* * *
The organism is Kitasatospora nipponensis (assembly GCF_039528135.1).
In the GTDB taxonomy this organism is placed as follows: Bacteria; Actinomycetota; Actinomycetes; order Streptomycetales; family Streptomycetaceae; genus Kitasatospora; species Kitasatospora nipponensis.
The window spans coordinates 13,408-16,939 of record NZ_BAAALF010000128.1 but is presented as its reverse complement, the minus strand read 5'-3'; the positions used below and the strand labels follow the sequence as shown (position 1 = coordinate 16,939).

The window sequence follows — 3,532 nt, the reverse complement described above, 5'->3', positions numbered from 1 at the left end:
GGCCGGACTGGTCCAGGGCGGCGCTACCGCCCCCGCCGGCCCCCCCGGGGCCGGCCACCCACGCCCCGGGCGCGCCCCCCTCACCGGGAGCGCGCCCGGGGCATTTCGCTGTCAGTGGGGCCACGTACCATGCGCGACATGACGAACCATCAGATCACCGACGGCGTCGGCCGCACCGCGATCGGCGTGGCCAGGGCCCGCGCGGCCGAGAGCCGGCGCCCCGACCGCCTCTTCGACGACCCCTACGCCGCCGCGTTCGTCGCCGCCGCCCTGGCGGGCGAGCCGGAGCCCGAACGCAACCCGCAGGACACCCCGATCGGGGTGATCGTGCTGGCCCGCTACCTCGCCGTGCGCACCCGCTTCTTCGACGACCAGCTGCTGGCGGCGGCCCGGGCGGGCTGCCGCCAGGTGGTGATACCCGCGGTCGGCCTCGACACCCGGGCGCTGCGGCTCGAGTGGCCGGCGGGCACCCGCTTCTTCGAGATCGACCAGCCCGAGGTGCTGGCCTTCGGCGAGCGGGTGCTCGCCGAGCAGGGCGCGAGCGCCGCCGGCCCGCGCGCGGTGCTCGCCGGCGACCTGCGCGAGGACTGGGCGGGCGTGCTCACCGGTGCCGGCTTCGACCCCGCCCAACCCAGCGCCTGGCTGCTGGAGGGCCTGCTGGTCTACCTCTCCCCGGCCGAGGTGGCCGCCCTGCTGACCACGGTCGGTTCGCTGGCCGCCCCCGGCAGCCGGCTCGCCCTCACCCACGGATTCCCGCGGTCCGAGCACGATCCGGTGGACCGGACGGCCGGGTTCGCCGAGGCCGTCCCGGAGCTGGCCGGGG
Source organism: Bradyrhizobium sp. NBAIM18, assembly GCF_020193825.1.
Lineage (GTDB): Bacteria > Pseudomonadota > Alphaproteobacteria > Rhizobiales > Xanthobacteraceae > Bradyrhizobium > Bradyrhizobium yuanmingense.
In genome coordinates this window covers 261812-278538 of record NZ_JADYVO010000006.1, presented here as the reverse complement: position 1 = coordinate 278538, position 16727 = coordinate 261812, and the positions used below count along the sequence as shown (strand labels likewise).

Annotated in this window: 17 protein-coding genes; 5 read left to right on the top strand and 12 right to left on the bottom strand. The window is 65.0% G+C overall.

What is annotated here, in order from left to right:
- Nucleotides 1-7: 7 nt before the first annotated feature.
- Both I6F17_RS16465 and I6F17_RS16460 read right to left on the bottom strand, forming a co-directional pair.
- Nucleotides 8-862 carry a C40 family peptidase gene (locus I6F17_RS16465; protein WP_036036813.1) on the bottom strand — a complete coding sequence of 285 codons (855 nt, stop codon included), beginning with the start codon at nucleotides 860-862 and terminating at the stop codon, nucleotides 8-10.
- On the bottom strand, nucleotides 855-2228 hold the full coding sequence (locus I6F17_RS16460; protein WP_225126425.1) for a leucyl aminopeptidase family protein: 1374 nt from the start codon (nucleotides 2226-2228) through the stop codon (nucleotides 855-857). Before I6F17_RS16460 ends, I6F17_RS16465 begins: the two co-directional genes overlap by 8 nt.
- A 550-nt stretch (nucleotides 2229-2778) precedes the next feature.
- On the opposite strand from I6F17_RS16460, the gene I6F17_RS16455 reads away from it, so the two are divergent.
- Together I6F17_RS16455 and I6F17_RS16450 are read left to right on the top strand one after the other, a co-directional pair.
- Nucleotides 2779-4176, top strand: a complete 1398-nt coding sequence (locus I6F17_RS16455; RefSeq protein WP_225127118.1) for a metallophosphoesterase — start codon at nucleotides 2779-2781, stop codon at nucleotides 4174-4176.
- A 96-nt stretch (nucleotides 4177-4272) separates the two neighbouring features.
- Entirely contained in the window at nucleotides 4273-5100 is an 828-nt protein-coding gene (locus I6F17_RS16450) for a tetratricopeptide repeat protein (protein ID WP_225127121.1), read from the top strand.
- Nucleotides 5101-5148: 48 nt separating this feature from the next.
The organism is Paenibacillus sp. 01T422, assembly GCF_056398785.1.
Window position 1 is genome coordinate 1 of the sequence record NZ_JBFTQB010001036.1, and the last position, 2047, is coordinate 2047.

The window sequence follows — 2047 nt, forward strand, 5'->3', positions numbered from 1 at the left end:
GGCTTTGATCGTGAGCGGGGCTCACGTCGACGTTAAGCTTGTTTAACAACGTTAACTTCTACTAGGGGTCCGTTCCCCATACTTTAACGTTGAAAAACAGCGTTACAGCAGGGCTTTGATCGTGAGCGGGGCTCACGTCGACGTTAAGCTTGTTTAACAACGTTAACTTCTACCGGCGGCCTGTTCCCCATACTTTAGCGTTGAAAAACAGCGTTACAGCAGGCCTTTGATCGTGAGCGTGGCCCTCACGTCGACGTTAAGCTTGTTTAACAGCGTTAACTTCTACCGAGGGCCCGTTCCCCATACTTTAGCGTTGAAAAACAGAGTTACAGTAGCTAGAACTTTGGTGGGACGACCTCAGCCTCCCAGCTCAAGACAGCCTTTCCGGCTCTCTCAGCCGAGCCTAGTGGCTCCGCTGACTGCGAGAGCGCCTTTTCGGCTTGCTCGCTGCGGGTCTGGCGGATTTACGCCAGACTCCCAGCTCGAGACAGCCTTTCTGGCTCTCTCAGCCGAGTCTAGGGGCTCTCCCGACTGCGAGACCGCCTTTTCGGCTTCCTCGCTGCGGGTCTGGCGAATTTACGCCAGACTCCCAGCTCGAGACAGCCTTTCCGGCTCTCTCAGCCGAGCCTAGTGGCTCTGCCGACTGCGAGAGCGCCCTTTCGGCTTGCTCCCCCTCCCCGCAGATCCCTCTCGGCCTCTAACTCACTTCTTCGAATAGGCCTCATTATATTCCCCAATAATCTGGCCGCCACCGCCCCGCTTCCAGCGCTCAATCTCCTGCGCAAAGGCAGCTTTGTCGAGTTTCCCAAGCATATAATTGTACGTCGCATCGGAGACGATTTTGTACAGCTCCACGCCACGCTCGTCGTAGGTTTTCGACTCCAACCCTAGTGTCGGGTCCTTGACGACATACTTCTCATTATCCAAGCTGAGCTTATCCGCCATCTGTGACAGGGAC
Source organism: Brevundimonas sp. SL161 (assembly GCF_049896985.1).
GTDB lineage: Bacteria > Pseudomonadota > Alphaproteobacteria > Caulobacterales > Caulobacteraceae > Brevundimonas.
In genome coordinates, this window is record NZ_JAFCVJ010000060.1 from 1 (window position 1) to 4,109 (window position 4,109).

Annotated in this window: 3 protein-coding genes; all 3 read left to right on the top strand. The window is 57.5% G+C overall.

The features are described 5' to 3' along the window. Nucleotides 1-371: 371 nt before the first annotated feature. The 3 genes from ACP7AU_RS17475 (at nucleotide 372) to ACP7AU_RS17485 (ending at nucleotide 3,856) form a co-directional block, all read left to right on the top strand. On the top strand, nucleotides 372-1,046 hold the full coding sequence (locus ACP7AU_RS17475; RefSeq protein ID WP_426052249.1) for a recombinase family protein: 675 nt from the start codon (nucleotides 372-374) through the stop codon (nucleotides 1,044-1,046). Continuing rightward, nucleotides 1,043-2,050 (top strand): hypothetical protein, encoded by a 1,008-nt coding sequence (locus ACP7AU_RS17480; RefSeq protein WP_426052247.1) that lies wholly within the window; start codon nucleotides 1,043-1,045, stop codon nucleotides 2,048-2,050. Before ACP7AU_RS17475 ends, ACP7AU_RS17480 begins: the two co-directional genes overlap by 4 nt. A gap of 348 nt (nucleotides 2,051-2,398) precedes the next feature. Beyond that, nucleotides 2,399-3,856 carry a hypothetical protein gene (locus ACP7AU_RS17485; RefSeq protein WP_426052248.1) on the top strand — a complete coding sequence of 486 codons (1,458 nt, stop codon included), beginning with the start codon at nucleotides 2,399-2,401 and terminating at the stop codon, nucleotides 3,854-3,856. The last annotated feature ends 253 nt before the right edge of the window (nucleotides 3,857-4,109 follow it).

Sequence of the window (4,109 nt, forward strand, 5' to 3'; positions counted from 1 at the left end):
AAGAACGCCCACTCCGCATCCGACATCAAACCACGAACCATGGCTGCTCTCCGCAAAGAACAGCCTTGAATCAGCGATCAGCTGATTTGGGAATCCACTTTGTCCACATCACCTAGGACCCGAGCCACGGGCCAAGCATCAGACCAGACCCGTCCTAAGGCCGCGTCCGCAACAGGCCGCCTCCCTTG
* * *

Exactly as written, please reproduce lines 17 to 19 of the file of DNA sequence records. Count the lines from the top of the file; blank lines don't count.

- Together I6F17_RS16455 and I6F17_RS16450 are read left to right on the top strand one after the other, a co-directional pair.
- Nucleotides 2779-4176, top strand: a complete 1398-nt coding sequence (locus I6F17_RS16455; RefSeq protein WP_225127118.1) for a metallophosphoesterase — start codon at nucleotides 2779-2781, stop codon at nucleotides 4174-4176.
- A 96-nt stretch (nucleotides 4177-4272) separates the two neighbouring features.